The Swans would not feature in finals footy in 2009 for the first time since 2002, marking just the second time Sydney had fallen short of the top eight since O’Loughlin’s debut 1995 season.

But the Swans would storm to their equal-highest winning margin of 2009 in O’Loughlin’s 300th game, matching their 55-point victory over Port Adelaide at the SCG earlier in the season.

Kirk told the Sydney Morning Herald post-match “there wasn’t much we wouldn’t have done for him today”, saying “he’s such a special person, I love him and he is one of the most loyal friends you could have”.

Goodes and Jesse White chaired him off the ground to the applause of a 32,216-strong crowd, and a world of emotion swells inside O’Loughlin when casting his memory back to the unreserved efforts of his teammates on the day.

“I have hairs on the back of my neck just thinking about it,” O’Loughlin said.

“It gives you goosebumps when you know your teammates, and essentially the guys you’ve grown up with, are willing to run through a brick wall with you. It was unbelievable, and the club did an incredible job of helping me celebrate with my teammates, my family and the fans. I am forever indebted.”

Michael O'Loughlin belts out the victory song with daughter Taya in his arms.

Almost a decade on, O’Loughlin is the founder, owner and managing director of ARA Indigenous Services, a company opening employment opportunities for Aboriginal and Torres Strait Islander communities.

He is also a driving force behind the thriving GO Foundation, an organisation co-founded by O’Loughlin and Goodes in 2009 that provides scholarships to Indigenous students from kindergarten through to university.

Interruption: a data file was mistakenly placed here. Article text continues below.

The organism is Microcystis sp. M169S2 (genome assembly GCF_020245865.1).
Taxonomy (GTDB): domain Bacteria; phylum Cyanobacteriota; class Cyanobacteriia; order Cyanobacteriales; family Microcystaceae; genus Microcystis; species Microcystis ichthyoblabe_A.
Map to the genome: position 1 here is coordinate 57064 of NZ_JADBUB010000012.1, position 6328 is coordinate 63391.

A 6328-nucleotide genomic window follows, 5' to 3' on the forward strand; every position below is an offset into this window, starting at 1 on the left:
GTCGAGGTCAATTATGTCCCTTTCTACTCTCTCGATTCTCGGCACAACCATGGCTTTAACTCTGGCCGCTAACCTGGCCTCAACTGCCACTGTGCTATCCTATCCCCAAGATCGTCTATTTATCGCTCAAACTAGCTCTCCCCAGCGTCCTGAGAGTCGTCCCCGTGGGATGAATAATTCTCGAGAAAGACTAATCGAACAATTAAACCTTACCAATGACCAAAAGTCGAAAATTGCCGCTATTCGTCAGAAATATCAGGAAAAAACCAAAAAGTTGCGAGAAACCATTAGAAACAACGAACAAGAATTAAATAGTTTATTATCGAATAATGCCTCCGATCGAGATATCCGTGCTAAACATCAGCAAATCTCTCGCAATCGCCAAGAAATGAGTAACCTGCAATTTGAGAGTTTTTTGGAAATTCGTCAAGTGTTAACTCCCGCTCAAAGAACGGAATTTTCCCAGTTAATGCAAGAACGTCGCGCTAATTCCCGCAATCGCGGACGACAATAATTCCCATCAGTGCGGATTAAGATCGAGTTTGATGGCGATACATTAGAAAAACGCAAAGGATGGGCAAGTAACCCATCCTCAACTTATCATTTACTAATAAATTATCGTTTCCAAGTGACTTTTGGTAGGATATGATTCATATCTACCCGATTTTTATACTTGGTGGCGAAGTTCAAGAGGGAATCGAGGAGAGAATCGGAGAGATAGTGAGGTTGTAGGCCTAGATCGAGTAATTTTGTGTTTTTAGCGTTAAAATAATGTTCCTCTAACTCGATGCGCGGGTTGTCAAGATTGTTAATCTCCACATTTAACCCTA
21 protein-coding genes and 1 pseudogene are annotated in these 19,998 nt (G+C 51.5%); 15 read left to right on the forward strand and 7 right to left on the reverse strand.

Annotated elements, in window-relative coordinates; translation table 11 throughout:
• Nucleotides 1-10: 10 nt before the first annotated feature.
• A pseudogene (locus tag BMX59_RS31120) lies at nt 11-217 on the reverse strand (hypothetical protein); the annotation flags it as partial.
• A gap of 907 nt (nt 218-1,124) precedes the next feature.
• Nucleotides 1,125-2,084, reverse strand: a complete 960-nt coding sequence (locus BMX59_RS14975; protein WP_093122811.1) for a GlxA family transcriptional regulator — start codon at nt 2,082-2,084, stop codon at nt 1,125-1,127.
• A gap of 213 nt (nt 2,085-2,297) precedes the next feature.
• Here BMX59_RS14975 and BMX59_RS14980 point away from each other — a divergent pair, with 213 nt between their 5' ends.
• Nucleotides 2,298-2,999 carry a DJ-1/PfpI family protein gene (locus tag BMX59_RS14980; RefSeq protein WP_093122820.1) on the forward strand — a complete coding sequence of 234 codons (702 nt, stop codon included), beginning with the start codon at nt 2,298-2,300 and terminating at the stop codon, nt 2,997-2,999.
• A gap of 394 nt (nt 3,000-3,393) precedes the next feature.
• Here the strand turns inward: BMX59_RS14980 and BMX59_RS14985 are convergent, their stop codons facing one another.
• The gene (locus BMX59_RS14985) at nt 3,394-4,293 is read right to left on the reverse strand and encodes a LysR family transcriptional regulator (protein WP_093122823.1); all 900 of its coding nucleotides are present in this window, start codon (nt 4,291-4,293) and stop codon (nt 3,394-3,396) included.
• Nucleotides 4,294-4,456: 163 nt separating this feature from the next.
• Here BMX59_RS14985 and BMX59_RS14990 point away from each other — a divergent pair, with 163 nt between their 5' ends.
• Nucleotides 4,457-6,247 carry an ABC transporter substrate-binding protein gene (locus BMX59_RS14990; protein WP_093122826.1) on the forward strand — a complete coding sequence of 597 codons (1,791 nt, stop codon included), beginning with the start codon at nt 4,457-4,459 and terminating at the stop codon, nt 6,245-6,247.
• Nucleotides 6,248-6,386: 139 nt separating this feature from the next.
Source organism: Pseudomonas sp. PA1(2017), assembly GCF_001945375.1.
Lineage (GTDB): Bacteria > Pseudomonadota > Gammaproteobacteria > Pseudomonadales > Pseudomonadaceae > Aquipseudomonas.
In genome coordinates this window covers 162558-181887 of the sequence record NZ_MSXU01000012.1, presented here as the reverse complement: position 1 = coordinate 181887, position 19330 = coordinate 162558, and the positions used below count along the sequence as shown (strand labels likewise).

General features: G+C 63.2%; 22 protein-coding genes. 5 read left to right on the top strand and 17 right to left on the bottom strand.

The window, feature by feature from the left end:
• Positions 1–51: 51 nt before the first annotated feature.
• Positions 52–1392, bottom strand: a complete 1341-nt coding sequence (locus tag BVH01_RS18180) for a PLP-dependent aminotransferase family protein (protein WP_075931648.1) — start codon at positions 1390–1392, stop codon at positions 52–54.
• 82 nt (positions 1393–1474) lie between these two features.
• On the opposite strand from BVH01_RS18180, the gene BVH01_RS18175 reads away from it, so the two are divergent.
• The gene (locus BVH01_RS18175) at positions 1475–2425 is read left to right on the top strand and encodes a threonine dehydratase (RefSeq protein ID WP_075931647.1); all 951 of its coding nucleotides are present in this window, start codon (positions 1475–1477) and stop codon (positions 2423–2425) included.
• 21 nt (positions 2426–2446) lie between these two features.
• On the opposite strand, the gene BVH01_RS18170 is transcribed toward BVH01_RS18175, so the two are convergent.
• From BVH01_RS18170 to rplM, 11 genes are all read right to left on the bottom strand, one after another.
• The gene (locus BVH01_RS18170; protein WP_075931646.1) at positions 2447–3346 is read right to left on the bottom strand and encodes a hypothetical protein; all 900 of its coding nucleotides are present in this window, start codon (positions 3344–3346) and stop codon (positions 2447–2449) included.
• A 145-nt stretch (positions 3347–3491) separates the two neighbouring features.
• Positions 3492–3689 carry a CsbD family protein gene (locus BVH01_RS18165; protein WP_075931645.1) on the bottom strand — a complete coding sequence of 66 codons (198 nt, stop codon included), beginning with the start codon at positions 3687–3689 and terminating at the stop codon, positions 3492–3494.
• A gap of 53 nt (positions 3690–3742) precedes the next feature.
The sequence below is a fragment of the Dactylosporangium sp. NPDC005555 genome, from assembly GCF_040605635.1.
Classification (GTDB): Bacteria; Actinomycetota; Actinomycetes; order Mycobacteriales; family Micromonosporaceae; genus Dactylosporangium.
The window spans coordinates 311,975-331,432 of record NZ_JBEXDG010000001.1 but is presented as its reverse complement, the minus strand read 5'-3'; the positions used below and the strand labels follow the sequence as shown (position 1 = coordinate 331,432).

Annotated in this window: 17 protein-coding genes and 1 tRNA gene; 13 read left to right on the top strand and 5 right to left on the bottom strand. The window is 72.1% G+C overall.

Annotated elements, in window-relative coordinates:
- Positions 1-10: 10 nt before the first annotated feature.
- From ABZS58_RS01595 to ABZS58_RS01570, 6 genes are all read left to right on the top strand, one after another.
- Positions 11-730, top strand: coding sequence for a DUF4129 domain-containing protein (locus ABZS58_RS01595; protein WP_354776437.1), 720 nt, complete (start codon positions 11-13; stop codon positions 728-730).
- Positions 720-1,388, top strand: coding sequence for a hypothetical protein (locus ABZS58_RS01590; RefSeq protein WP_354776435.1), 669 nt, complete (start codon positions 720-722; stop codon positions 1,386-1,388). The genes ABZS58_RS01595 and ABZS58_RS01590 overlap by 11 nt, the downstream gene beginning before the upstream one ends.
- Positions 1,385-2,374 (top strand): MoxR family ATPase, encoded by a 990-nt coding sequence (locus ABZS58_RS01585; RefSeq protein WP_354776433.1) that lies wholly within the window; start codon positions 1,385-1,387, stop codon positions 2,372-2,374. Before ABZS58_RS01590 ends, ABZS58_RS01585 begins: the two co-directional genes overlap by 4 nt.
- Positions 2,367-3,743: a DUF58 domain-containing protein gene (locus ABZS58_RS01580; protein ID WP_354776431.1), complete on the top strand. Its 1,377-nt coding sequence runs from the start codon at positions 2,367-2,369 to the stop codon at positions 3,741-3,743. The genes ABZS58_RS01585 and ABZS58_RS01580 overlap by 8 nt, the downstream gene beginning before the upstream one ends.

O’Loughlin says it means a lot to him to be giving back to his Indigenous community post-footy.

“It was something Adam Goodes and myself were always going to do. I’m very proud of everything I was able to do as a footballer, and I now get to be a role model in the business world,” O’Loughlin said.

“It’s all about working hard and putting yourself out there. Owning a business and working in business is like becoming a footy player; I had no idea what I was doing at 17 but you align yourself with great people and look to them for direction. That really rubbed off well on me as a footy player, and I’ve used the same philosophy as a business-owner and as someone with a number of roles in business.”

Away from work, O’Loughlin and his wife Emma are the parents of three kids: 12-year-old Taya and 11-year-old James, who both ran out with their dad for his 300th match, and seven-year-old Leni.

The young family live in Sydney’s inner south, just five kilometres from the heart of the Swans at Moore Park, and O’Loughlin’s son James is now striving to one day live out an AFL dream of his own.

The youngster is an under-12 member of the QBE Sydney Swans Academy, which O’Loughlin led as head coach in 2014 and 2015, before passing on the baton to former teammate Jared Crouch.

O’Loughlin said making his 1995 debut set a fairytale in motion, he enjoyed one of the most special days of his career as he notched his 300th game and – upon reflection of his 24-year journey since arriving at the Swans – he says the fairytale continues to play out.